- Location: Base Camp Resolute Bay. Advanced Camp – Polar Bear
Pass, Bathurst Island
- Mode of Transport: Air charter and/or snowmobile with kommatik
(large trailer), foot.
- Number of Participants: A minimum of 6 and a maximum of 12
- Grade: Easy – no experience necessary
- Dates: 16th May – 29th May
- Duration: 14 days, Resolute to Resolute
- Accommodation: South Camp Inn, Tented Camp.
We will be venturing into extremely remote environments, where others simply don’t go. Travel in the Polar Regions is often very difficult and sometimes impossible. This means we may experience delays and alterations to our plans. Everyone has to adopt a flexible approach and positive attitude and whilst it is great to plan things in advance and on a day-by-day basis it is rare, in our
experience, that the plan is not changed. We as your guides will keep you fully informed of our options and advise the team as to the best course of action.
We will access areas that are far more remote and wild than any normal “holiday” of this type would do. These are areas where Jim McNeill has guided the BBC to make wildlife films and where the occasional scientist will be met. We will be walking each day with light to medium weight back packs with our lunch and some team equipment in. You will need to be able to put up with normal camp life. But, there is no need to help with the chores although our guides will encourage it as it does constitute part of the overall expedition experience.
8th to 22nd May arriving and departing Resolute Bay. We then aim to spend as much time on the ice/land as possible bearing in mind that Arctic weather often dictates the timings of these events. For all participants this means an overnight stay in Ottawa. The flight north is at 0900 hrs the morning of 8th May and travels first to Iqaluit and then on to Nanisivik and finally to Resolute Bay, arriving at around 1800hrs.
We will assemble the team in Ottawa on the evening of the 8th at the Marriott Hotel, Kent Street. We will arrange accommodation here for you at our preferential rates but it is up to you to pay the bill. We will escort you on the journey north to our base camp, South Camp Inn, in Resolute Bay. Having arrived in the evening our guides will settle you in at South Camp where we will discuss the details of preparation over supper. The following day we will check everybody's kit and clothing and prepare for the journey to the edge of Bathurst Island - some 130 km northwest of Resolute. This may be by charter flight or snowmobile depending on sea ice conditions. Once we reach a suitable site we will set up camp. There will be a chance to meet our Inuit friends and get a feeling for what it is like to live in Resolute.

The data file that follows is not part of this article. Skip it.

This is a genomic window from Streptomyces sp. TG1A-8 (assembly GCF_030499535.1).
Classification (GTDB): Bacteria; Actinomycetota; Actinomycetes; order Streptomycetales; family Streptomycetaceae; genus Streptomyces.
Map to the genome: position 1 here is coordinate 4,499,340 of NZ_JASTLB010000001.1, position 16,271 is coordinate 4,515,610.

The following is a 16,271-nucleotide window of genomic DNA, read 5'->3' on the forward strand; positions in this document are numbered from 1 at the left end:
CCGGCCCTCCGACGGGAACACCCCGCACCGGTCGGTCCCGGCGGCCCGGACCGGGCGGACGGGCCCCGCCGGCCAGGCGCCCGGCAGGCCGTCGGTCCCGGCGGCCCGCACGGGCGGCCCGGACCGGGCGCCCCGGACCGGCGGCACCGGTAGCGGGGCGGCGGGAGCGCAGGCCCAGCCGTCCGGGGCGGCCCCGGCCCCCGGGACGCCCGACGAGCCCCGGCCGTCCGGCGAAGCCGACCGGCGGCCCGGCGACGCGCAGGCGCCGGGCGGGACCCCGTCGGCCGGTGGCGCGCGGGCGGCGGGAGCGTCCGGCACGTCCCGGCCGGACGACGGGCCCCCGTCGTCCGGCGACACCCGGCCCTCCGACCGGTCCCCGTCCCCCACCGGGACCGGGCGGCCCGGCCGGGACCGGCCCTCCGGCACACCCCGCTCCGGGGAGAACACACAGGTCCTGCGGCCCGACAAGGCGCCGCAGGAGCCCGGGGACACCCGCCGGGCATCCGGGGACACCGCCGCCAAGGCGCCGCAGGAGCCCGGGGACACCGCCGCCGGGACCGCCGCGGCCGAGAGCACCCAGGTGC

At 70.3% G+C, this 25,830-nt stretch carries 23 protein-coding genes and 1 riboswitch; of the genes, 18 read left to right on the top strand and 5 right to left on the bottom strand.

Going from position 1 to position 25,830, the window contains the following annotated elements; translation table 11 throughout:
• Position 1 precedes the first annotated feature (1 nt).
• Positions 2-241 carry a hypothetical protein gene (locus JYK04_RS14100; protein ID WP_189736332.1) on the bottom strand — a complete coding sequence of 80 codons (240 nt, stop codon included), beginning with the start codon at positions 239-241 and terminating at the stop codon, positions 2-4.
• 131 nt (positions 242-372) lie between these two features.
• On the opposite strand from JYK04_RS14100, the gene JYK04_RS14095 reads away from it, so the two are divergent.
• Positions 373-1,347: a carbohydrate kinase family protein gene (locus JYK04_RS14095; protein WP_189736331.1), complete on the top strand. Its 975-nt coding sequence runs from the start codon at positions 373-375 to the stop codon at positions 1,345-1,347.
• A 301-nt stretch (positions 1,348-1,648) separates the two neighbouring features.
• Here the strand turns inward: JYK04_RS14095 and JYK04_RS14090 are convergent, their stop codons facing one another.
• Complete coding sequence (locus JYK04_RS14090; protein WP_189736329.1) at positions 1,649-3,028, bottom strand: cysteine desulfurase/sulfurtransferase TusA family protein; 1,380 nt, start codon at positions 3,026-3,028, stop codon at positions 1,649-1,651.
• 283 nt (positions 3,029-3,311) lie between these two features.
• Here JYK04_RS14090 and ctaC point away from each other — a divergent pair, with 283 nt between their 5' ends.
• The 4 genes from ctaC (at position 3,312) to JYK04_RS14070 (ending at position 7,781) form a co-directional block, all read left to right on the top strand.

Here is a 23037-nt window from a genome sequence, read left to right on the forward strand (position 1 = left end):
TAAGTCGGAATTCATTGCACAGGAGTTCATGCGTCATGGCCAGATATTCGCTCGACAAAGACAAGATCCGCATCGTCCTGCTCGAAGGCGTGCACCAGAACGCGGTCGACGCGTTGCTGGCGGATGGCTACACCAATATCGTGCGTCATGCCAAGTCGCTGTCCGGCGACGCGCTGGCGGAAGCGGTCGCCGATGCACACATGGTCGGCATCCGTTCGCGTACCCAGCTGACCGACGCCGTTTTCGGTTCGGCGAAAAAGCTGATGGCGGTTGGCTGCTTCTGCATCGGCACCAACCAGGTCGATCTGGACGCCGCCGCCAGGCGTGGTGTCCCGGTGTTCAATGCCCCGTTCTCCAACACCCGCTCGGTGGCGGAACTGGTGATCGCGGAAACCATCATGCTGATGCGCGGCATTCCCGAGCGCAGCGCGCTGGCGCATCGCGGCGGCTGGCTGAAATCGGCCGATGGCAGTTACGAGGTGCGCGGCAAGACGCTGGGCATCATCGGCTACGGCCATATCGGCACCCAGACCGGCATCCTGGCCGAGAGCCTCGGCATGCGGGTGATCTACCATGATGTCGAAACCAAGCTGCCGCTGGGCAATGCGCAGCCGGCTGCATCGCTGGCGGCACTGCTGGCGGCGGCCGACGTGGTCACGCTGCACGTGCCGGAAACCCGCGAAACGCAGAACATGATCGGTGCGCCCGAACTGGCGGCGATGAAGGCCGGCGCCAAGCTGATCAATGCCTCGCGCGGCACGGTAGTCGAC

What should you expect:
- Weather: in the last few years, in particular, the weather has become very unpredictable which means we should prepare for the worst. Minus 5 to minus 25 Celsius.
- Camp: We use large base camp tents which accommodate 8 people for normal camping but we use them for 4/6 people – so there will be sharing but plenty of room. There will be raised cots for you to sleep in and top specification arctic sleeping bags provided. You can of course purchase a new one from us if you wish. We use our base layers to sleep in, including a fleece hat.
- Ablutions will be primitive but effective and each person will be advised to bring along their own moist wipes to keep clean. We will not be able to shower or bathe whilst we are in the field but personal hygiene is very important indeed.
- We also operate a light-footed approach to nature making as little impact as possible and shipping out all our refuse. There will be a small generator available for battery re-charging as well as solar chargers.
- We use super freeze dried food supplemented with fresh produce. A typical days menu would be:
* Pporridge or pancakes for breakfast, fresh fruit, bread, tea or coffee,
* For lunches: cheese and cold meat sandwiches with snack bars and biscuits and hot apple drinks from a thermos
* For dinners: a staple such as potatoes, rice or pasta with re-hydrated protein-based “sauce” such as chillied or casseroled beef, lamb or chicken. Please advise us if you have any special requirements.